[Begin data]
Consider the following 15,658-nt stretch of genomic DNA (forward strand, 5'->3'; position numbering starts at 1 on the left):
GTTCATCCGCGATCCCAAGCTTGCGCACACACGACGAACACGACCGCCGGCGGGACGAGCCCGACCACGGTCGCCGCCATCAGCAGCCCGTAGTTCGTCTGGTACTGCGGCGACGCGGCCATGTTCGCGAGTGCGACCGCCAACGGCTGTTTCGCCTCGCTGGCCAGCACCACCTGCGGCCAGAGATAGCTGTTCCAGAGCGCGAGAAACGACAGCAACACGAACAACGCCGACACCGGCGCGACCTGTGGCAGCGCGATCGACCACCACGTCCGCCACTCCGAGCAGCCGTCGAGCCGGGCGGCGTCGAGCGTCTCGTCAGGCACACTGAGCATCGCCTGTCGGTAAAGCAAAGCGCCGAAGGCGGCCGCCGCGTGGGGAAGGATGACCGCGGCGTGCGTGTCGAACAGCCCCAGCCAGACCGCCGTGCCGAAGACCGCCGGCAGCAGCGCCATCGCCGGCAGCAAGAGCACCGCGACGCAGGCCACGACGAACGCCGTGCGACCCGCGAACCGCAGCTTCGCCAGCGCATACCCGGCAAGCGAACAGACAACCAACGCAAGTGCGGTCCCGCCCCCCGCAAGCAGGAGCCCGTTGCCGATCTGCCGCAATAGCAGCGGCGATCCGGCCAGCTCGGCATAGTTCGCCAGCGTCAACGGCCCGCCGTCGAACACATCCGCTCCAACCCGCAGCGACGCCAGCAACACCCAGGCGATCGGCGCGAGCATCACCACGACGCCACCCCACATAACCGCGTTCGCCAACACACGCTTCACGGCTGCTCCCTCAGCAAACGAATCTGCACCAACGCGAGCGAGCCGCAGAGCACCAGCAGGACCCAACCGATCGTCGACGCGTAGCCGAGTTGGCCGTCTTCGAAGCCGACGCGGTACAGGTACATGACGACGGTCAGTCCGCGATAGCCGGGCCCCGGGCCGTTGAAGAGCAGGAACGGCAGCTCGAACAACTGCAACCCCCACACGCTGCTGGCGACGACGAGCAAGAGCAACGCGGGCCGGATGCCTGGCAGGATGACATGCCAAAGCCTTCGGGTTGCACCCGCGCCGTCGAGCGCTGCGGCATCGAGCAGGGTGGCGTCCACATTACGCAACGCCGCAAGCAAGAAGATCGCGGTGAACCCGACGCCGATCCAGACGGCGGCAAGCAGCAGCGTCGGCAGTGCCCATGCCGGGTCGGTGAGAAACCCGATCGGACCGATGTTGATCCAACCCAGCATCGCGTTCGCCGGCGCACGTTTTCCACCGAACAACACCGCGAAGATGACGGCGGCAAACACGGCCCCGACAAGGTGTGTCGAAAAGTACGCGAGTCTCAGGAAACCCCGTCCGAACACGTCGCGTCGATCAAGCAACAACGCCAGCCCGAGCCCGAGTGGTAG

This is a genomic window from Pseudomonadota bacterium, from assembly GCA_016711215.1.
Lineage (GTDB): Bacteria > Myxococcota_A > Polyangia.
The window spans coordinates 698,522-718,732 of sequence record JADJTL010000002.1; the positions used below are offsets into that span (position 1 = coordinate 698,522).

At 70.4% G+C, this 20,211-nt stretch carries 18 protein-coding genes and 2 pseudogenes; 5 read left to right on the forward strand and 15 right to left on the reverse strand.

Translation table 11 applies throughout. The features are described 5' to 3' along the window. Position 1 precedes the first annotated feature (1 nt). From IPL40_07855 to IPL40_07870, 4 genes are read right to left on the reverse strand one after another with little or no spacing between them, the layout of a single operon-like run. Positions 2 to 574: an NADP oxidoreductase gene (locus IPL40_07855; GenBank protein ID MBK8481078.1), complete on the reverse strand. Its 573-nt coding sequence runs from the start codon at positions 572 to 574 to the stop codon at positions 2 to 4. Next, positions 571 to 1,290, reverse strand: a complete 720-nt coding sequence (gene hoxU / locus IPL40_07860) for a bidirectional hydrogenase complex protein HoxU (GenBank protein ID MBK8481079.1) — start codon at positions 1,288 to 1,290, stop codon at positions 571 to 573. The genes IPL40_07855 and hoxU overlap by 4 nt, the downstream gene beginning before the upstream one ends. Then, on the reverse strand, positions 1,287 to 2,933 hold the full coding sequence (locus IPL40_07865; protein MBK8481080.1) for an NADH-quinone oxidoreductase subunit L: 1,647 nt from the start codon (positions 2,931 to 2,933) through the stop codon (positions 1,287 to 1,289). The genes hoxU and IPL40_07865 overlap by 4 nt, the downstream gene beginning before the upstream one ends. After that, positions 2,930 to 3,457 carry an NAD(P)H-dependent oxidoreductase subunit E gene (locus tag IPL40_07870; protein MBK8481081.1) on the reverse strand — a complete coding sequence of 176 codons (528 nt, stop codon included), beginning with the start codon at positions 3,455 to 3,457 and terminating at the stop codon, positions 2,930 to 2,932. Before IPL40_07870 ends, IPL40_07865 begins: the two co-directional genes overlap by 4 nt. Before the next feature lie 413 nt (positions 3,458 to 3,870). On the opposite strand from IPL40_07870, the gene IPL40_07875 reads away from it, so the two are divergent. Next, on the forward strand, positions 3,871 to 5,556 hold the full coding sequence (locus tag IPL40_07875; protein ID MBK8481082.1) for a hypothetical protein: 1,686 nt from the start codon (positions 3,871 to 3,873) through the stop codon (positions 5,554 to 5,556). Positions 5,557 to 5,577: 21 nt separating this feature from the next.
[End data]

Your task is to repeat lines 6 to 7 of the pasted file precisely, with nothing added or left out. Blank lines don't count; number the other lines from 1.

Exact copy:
At 70.4% G+C, this 20,211-nt stretch carries 18 protein-coding genes and 2 pseudogenes; 5 read left to right on the forward strand and 15 right to left on the reverse strand.

Translation table 11 applies throughout. The features are described 5' to 3' along the window. Position 1 precedes the first annotated feature (1 nt). From IPL40_07855 to IPL40_07870, 4 genes are read right to left on the reverse strand one after another with little or no spacing between them, the layout of a single operon-like run. Positions 2 to 574: an NADP oxidoreductase gene (locus IPL40_07855; GenBank protein ID MBK8481078.1), complete on the reverse strand. Its 573-nt coding sequence runs from the start codon at positions 572 to 574 to the stop codon at positions 2 to 4. Next, positions 571 to 1,290, reverse strand: a complete 720-nt coding sequence (gene hoxU / locus IPL40_07860) for a bidirectional hydrogenase complex protein HoxU (GenBank protein ID MBK8481079.1) — start codon at positions 1,288 to 1,290, stop codon at positions 571 to 573. The genes IPL40_07855 and hoxU overlap by 4 nt, the downstream gene beginning before the upstream one ends. Then, on the reverse strand, positions 1,287 to 2,933 hold the full coding sequence (locus IPL40_07865; protein MBK8481080.1) for an NADH-quinone oxidoreductase subunit L: 1,647 nt from the start codon (positions 2,931 to 2,933) through the stop codon (positions 1,287 to 1,289). The genes hoxU and IPL40_07865 overlap by 4 nt, the downstream gene beginning before the upstream one ends. After that, positions 2,930 to 3,457 carry an NAD(P)H-dependent oxidoreductase subunit E gene (locus tag IPL40_07870; protein MBK8481081.1) on the reverse strand — a complete coding sequence of 176 codons (528 nt, stop codon included), beginning with the start codon at positions 3,455 to 3,457 and terminating at the stop codon, positions 2,930 to 2,932. Before IPL40_07870 ends, IPL40_07865 begins: the two co-directional genes overlap by 4 nt. Before the next feature lie 413 nt (positions 3,458 to 3,870). On the opposite strand from IPL40_07870, the gene IPL40_07875 reads away from it, so the two are divergent. Next, on the forward strand, positions 3,871 to 5,556 hold the full coding sequence (locus tag IPL40_07875; protein ID MBK8481082.1) for a hypothetical protein: 1,686 nt from the start codon (positions 3,871 to 3,873) through the stop codon (positions 5,554 to 5,556). Positions 5,557 to 5,577: 21 nt separating this feature from the next.